Monday, July 4, 2016

Guest Post: How to Choose an Ebook Subscription Service

I have something very special and completely new today. I actually have a guest post for you. Cassie, whose author info is down towards the end of the post, is from Culture Coverage, and she’s written a short piece all about how to choose an ebook subscription service. 

Yeah, I didn’t even know such things existed until I read this article. Guess what I’ll be checking out and mulling over my options for in the very near future. (It’s not a very hard guess, is it?)

Anywho, I’ll let Cassie, and her very informative article tell you more about what I obviously know very little about.

Take it away, Cassie!


How to Choose an Ebook Subscription Service

Ebooks have made it easier than ever before to get your fill of your favorite authors. The instant-access format means you can grab a book no matter where you are and never be left without a good bit of reading.

Over the last few years, we’ve seen many of the biggest name eBook retailers try their hand at subscription services. Described as “the Netflix of Books,” the offer lets you pay monthly for unlimited access to all the stories in their library. While this is a massive benefit for enthusiastic readers, the services do have some serious drawbacks, so here are some points to consider before you sign-up!

Benefits of Subscribing

There are several reasons why choosing to subscribe, rather than making individual purchases, is a great option. First, if you’re someone who goes through a lot of books per month then you’re highly likely to save some money by using one of these services.

However, a more unconsidered benefit comes from one of the security flaws that have arisen from most e-reader services. The problem is that, when using a product like the Kindle, which allows you to make direct purchases from Amazon, it’s very easy for hackers to access your credit card details. Before now, using a Virtual Private Network was probably the only way to overcome this problem. Using a subscription format instead, however, means that you don’t have to be constantly inputting your credit card information and putting yourself at risk!

The Situation

Right now, ebook subscription services are in their infancy. There is no major player with a monopoly on the market and the companies who have invested in the pursuit are seemingly not in a great position. Scribd has long been one of the biggest names in the eBook subscription market and sits as one of the cheapest options available, coming in at just $8.99 per month. However, recent changes have meant a cull to the amount of literature available on the service.

On the other hand, Kindle Unlimited is now posing serious competition as, for just $9.99 a month, users can access a wide range of Amazon-based content for no charge. This includes a fantastic range of young adult books, with over 400 webpages of novels eligible for the subscription alongside classics from nearly every other genre imaginable.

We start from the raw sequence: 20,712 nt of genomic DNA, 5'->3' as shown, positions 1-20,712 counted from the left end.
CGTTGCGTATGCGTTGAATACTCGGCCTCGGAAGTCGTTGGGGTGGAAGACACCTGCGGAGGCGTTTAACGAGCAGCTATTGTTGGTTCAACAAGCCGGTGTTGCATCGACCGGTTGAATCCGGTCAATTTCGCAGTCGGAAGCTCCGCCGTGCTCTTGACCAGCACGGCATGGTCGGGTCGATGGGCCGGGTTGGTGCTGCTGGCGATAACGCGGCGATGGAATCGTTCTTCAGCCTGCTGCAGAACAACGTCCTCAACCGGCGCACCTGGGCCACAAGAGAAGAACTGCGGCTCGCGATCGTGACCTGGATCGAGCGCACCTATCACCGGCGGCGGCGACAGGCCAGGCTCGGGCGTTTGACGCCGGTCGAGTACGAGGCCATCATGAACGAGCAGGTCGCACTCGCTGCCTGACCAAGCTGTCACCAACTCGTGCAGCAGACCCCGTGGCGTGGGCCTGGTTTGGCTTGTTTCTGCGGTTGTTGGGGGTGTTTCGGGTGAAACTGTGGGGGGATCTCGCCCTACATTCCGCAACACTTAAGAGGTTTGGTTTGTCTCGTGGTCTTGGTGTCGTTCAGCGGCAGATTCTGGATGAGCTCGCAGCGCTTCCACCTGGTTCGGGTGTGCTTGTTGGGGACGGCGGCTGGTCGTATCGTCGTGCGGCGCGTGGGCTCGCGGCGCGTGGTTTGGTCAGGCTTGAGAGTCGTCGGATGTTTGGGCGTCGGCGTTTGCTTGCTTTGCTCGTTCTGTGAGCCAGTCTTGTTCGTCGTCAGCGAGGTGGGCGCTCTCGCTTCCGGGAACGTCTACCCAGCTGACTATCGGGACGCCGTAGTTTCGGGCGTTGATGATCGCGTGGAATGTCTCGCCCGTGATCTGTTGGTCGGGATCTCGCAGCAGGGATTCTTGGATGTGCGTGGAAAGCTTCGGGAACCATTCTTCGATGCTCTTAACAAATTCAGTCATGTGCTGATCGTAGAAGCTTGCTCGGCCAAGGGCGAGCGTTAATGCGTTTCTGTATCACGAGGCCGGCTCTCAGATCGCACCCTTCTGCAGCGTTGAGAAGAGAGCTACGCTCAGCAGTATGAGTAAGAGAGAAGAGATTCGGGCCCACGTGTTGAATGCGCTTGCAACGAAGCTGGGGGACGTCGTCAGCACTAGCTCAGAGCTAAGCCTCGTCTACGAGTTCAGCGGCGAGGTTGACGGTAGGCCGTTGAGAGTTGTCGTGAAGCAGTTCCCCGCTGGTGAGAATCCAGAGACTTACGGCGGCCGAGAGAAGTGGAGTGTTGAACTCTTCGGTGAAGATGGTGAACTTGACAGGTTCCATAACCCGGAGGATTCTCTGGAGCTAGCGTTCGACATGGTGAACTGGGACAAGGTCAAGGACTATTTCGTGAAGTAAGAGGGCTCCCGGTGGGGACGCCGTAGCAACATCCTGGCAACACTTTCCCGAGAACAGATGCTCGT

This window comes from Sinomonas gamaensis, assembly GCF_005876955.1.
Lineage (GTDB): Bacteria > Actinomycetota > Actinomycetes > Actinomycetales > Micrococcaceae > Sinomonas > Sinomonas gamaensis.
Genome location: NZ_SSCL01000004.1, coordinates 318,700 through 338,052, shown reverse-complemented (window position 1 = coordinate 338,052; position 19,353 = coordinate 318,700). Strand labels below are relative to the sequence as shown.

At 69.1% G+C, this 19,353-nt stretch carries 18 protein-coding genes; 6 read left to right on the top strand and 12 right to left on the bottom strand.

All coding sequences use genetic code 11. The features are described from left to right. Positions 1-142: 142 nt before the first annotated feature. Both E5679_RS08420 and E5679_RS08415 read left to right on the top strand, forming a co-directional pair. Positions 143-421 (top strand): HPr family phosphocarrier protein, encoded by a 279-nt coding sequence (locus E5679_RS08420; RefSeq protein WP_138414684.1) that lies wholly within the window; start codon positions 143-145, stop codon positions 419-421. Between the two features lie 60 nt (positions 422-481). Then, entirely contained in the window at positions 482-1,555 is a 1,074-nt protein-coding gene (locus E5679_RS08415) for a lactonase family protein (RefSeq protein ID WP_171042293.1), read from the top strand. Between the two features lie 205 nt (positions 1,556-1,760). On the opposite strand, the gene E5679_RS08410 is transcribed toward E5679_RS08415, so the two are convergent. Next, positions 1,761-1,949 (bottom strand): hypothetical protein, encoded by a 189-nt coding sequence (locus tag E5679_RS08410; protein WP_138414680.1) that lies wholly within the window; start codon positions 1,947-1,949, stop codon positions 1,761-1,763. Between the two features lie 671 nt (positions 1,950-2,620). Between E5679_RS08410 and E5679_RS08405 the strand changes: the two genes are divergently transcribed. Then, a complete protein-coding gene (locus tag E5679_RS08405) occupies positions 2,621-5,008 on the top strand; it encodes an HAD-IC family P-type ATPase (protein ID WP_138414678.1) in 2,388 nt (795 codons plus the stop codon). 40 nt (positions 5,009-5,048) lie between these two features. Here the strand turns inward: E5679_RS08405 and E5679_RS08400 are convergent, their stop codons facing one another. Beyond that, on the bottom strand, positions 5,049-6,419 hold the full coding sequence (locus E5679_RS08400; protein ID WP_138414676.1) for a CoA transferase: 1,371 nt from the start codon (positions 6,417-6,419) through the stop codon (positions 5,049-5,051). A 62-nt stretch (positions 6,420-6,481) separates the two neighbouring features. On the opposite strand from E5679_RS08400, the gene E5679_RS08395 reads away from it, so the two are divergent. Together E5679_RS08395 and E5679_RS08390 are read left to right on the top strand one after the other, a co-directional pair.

Fears of Closure

Very recently, another leading contender in the world of eBook subscription shut down for good. Oyster has been around since 2013, and coined the “Netflix of books” phrase long before anyone else considered the concept. So it was with great surprise that the company announced its complete closure in 2015. It has long been discussed whether the longevity of this kind of service was feasible. It’s alarming closures such as this that give weight to critic’s arguments.

Alongside this, with the previously mentioned changes put in place by Scribd, it looks as if the industry as a whole is having to cut back. Whether this is the case or not, the best recommendation we can give is to stick to options whose parent companies have enough resources that they’re not at risk of going under any time soon.

Moving Forward

However, there are other ways to interpret Oyster’s closure. Reports have surfaced that the sudden decision may have been instigated by Google offering jobs to many of Oyster’s innovation employees. Rumors have been sparked of a complete acquisition of the company, and the brand re-launching under Google’s name.

Whilst there have been no confirmed reports of this, it’s clear that Google is looking for the brain power to expand eBook services. What we might actually be seeing is the eBook subscription concept finally finding the commercial backing it’s been looking for.

Alternative Options

If you’re not ready to commit to a subscription yet, there are still plenty of great options available. Goodreads is a fantastic resource, that gives you in-depth reviews and ranking, as well as links to purchase, so you can easily find and get your hands on awesome new reads. Their YA section is huge, and there are lots of fantastic sub-categories to help you narrow down your search.

Similarly, Powell’s is another great bookstore that has whole sections for young adult, romance, fantasy – and almost anything else you can think of. Of course, there’s always still the regular Kindle store, which doesn’t require you to subscribe to purchase books. It also has many free ebooks available to download for your enjoyment!

Choosing a subscription service is not an easy task, but it could save you money. With so much turbulence in the industry at the moment, however, it’s important to choose wisely. If you have any more tips or advice for which to pick, be sure to leave a comment below. We’d love to hear your opinions!

About The Author: Cassie is an entertainment and technology blogger and an avid reader. She loves how to advent of the internet has transformed the way we read and hopes she can share the tips she’s learned with fellow bookworms.

Note: The article's contents were not written or provided by Shell's Stories.

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